Dear Potential Student

I will begin simply. My intention in teaching and training actors is to help you do your best work, the implication being that there exist standards in the art form. I expect you to do the creative work, and to do it to the best of your ability.

More specifically, my intention as a teacher is to have you, my student, consistently work to be an artist who demonstrates sensitivity, creativity, and a willingness to take risks. Who is alive, alert, ready to work, curious, disciplined, playful, open, and flexible. You aim to be a consummate listener, to be able to improvise fluidly from moment to moment, to have a vivid imagination, an ability and fearless willingness to access every part of yourself emotionally with courage and ease.


You finish your two years of training knowing how to take a text, and turn it into behavior – authentic behavior – faithful to the playwright’s creation, and yet totally original and fresh in interpretation, without a trace of cliché.


You know how to find the behavior in yourself – or you know how to employ the tools in order to create it.


Be careful. The behavior must always be utterly authentic – possessing a quality of organicity, to use Grotowski’s beautiful term. You are always looking to create work that is precise and clear – this is essential.


The practical result of this is a self-sufficient artist; one who is essentially director-proof when working with an inartistic or a dictatorial director who doesn’t understand the actor’s process, and at the same time someone who is easy to work with, flexible, generous as a collaborator, willing to try a new idea – without being a puppet.


You will be an artist and essential collaborator in your own right; an equal partner in the artistic conversation.


Structure and other practical elements


The structure I use in my Conservatory training is based on the work of Sanford Meisner. The curriculum is highly structured; it requires you to do extensive artistic homework, and participate in outside rehearsals between every class. This adds up to a lot of work, and starts to encourage skills and significant discipline based on repetition – a practice through which the actor starts to absorb the instinctive capacity for certain abilities which are essential for acting, as well as visceral understanding of the value and necessity of rigorous daily practice – similar to athletes, dancers, and musicians.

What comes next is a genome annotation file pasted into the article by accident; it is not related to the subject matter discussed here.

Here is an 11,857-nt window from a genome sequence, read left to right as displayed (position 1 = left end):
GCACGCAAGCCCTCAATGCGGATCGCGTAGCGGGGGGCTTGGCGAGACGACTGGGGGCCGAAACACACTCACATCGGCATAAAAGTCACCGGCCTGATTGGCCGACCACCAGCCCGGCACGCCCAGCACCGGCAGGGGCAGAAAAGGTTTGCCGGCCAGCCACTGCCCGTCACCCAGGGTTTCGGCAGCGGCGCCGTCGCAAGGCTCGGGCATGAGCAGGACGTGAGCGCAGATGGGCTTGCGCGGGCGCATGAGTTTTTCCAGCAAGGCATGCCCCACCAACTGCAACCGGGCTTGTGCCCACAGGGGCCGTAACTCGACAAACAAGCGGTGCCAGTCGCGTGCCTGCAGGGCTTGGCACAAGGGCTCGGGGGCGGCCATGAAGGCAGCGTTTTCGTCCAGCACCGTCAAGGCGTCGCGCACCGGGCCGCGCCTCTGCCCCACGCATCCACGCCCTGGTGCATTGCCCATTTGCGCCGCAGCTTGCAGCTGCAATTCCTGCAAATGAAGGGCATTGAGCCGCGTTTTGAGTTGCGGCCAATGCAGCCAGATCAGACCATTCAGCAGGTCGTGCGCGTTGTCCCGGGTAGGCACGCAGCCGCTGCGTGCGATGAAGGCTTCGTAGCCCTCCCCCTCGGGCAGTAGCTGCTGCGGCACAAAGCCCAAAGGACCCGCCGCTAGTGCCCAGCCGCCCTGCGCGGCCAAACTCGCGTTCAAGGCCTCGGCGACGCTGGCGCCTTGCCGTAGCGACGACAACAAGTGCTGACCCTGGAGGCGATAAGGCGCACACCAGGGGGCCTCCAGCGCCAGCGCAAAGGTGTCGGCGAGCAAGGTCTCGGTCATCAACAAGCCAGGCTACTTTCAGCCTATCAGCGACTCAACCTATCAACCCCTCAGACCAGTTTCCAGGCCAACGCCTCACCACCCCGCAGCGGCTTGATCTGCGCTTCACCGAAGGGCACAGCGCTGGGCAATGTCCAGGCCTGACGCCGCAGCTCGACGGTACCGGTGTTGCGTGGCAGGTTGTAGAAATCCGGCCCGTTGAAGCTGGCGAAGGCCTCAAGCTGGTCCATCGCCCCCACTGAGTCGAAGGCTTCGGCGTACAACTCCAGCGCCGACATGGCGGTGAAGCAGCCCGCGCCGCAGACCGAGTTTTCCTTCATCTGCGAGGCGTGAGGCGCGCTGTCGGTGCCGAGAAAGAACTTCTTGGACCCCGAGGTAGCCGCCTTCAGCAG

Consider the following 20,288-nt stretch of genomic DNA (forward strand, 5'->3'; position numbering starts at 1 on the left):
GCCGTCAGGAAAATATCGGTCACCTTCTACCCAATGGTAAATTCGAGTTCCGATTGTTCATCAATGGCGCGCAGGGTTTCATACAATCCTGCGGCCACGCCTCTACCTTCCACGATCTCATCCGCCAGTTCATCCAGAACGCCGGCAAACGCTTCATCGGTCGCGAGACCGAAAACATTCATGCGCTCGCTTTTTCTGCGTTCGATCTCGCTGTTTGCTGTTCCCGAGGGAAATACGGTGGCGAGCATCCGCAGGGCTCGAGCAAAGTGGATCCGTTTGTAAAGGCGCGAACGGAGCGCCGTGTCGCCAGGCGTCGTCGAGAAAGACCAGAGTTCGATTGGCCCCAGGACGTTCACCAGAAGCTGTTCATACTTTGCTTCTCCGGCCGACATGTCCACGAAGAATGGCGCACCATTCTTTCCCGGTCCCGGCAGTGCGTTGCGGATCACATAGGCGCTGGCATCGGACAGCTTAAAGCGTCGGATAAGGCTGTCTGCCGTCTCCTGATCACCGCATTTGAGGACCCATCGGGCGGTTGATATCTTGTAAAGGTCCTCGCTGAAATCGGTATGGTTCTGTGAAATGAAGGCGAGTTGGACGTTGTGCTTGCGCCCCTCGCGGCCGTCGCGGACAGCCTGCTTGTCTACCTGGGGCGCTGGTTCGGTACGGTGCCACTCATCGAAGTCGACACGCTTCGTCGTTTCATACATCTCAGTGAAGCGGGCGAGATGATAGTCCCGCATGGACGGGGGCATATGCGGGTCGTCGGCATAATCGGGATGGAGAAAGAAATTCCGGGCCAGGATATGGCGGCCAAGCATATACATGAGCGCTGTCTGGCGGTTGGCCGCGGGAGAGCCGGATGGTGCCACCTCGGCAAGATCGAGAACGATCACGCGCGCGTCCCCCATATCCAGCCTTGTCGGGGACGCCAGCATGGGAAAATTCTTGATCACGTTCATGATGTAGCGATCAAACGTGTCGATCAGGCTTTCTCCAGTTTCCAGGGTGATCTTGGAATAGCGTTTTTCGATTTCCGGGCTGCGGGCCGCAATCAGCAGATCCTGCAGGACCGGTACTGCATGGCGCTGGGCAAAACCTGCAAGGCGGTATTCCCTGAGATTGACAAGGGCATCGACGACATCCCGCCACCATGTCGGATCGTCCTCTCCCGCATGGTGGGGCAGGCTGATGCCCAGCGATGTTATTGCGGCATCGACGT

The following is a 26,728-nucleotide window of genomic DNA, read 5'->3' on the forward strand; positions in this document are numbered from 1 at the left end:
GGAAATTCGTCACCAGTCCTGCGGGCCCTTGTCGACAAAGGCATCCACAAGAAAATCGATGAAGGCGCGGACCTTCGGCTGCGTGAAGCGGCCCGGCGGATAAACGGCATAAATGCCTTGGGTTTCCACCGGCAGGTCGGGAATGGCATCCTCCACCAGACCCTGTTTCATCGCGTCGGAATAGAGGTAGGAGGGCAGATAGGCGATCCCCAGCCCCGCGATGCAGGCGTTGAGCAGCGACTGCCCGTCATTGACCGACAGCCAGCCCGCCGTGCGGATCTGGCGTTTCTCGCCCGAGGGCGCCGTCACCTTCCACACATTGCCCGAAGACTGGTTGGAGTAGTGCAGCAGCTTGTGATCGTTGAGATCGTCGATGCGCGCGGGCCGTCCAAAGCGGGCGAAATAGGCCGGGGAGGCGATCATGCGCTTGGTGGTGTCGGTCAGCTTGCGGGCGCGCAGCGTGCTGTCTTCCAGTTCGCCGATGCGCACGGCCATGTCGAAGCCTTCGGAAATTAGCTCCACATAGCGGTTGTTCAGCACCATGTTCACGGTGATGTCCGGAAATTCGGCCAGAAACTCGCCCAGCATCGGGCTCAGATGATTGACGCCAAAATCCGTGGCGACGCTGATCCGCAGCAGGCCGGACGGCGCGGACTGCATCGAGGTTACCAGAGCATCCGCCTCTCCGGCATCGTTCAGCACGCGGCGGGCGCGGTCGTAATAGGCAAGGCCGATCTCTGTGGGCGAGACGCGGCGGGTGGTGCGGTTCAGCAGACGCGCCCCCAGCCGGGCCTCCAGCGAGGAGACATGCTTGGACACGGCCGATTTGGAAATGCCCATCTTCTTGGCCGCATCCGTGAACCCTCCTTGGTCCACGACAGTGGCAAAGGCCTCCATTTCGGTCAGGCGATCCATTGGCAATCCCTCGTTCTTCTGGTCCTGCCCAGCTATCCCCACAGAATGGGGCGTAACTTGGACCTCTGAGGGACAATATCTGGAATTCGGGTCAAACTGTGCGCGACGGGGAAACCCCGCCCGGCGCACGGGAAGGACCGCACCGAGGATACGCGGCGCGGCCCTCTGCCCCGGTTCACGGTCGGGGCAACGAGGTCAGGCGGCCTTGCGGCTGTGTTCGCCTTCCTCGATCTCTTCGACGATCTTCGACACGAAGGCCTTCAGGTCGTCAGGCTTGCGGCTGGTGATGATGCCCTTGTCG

Our work will consist of improvisation and exercise work – “scales”, as well as approach to character and the exploration of challenging texts.


The structure also invites you to enroll in Voice & Speech and Movement in order to release habitual tension, experience full release, and cultivate clarity in your acting instrument and your work in the imaginary world.


You will come to understand that there is no room for pedestrian behavior in acting. The actor must have an instrument that is ready to express their humanity in the richest, most expansive ways, while being ready to take on the most challenging roles, in the most challenging scripts. I also believe it is vital to take Theatre History and Script Analysis, in order to be a well-rounded professional artist.


How Students Influence the Work


Although the structure for each year is essentially fixed, each year brings with it new challenges and surprises, because of the personalities and character of each of you, as well as the dynamic of each group, which is almost always very different. These personalities, along with the interpersonal dynamics between you as students, and us as your teachers create all kinds of new opportunities to rediscover the work in a way which respects each of your abilities, personalities, etc. and the real relationships which manifest between us all.